McLaren executive director Zak Brown says the team is still aiming to better its performance from last year despite currently sitting last in the Formula 1 constructors’ championship after five races.
McLaren has been hamstrung by issues with the power unit supplied by Honda, which has lacked both reliability and performance so far this season following a redesign over the winter.
The team has seen the checkered flag just three times so far this season and is yet to finish on the lead lap, leaving it at the foot of the teams’ standings. It is also the only team not to score a point so far this season.
Speaking to the official F1 website, Brown said that even with its current problems, McLaren’s pre-season target remains unchanged as it looks to grow in strength ahead of 2018.
“We want to be better than we were in 2016; that remains. Whether that is in the final points tally, that will probably be difficult,” Brown said.
“But finishing the season and being more competitive than a sixth-place team, that is the goal and that has not changed.”
Brown admitted that he thought McLaren would be stronger this year than it has been, but remains confident that time can be made up through the remainder of the campaign.
” I thought we would have improved from 2016, which clearly we have not after the Barcelona race where things looked promising for a blink of an eye with Fernando [Alonso]’s grid position. But it didn’t work in the race.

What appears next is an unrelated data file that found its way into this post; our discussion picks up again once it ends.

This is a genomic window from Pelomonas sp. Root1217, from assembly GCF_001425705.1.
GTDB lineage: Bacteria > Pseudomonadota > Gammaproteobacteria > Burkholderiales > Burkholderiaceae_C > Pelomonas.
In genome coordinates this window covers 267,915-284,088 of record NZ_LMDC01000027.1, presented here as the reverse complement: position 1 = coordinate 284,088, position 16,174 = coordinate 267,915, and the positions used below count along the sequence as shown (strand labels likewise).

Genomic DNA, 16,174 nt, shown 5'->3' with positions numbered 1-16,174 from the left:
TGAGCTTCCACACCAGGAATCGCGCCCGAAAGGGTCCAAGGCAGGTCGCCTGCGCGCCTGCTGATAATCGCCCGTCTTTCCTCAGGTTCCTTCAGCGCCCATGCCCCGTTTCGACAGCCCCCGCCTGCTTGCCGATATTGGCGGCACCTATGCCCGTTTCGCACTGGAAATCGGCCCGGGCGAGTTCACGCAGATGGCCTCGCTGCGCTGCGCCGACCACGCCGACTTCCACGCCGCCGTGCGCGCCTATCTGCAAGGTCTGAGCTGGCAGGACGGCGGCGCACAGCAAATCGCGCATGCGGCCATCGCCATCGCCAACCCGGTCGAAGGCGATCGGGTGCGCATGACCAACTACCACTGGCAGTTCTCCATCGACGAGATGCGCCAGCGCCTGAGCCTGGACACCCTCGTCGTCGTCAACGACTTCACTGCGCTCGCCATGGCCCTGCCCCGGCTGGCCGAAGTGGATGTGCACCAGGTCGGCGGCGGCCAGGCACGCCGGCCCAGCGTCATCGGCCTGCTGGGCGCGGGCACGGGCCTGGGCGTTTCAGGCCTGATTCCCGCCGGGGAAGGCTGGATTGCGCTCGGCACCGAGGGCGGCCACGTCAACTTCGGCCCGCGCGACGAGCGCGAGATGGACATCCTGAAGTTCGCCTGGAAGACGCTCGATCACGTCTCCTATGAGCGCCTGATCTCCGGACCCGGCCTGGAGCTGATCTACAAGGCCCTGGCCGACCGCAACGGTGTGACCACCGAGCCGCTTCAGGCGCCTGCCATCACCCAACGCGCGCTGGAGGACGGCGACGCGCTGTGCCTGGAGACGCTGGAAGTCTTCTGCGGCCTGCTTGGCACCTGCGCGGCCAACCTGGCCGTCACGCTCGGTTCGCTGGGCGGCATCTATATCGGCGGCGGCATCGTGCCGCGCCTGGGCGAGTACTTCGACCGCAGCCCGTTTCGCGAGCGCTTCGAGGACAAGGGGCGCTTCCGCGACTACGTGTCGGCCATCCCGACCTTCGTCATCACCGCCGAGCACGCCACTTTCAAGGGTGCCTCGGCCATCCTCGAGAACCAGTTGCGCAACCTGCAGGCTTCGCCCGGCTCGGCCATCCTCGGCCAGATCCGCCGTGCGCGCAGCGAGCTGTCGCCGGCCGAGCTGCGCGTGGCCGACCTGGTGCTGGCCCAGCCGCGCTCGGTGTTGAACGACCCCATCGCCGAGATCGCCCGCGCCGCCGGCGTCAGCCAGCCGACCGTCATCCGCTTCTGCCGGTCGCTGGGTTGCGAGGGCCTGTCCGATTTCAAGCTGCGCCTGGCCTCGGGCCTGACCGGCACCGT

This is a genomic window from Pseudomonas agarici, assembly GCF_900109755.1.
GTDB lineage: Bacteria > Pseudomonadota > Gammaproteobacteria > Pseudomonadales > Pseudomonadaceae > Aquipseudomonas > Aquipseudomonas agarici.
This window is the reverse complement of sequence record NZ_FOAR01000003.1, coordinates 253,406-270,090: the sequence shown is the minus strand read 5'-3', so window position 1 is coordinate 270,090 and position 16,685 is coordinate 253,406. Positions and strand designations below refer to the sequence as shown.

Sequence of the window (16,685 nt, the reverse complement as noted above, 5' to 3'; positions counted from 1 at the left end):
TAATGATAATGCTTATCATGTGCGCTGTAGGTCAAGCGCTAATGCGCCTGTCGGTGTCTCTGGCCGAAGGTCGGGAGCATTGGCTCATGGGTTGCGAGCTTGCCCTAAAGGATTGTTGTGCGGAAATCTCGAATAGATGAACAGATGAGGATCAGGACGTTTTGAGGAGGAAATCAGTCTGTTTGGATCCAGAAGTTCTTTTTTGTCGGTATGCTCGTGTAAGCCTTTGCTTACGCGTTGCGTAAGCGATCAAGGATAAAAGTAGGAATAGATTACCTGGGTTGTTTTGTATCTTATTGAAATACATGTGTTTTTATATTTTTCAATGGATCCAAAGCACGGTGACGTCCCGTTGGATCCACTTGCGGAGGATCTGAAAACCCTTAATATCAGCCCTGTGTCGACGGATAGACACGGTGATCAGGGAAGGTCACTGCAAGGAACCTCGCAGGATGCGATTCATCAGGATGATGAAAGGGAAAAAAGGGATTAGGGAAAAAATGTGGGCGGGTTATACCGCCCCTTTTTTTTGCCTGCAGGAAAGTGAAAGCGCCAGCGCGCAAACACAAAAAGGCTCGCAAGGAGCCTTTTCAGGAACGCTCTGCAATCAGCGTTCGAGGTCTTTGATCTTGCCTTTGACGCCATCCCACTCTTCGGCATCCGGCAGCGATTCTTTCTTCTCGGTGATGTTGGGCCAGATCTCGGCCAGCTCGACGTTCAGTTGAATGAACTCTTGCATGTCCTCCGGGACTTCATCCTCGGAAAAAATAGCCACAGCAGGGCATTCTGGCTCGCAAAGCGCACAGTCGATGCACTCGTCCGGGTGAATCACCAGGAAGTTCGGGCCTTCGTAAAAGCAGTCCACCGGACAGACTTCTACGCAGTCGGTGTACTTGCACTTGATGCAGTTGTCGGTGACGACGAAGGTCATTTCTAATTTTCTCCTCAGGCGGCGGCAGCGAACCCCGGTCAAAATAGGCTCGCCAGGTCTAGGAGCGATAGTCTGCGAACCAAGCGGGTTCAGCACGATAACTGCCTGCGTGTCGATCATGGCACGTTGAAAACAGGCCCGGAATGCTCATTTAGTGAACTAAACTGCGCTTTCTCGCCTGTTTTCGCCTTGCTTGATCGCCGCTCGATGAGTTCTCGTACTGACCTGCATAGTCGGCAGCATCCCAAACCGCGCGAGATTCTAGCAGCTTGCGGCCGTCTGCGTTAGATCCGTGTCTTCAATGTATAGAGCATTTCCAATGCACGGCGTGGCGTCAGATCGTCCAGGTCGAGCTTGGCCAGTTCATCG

“But I am optimistic that we will catch and pass our 2016 performance at the end of the year.”
Nico Hulkenberg is optimistic about Renault’s chances in next weekend’s Monaco Grand Prix as he looks to extend his streak of points finishes in Formula 1.
Hulkenberg led Renault to its best result since returning to F1 with a full works program at the beginning of 2016, finishing sixth.
The German has scored points in each of the last three races, scoring all 14 of Renault’s points so far this season – six more than it scored through the entirety of last season.
Hulkenberg will bid to extend Renault’s points streak next weekend in Monaco, but expects the conditions at the street circuit to play to the strengths of the team and its R.S.17 car.
“The track should suit us, especially with the super-soft and ultrasoft tires. I am looking forward to race day and obviously I’m aiming for a good result,” Hulkenberg said.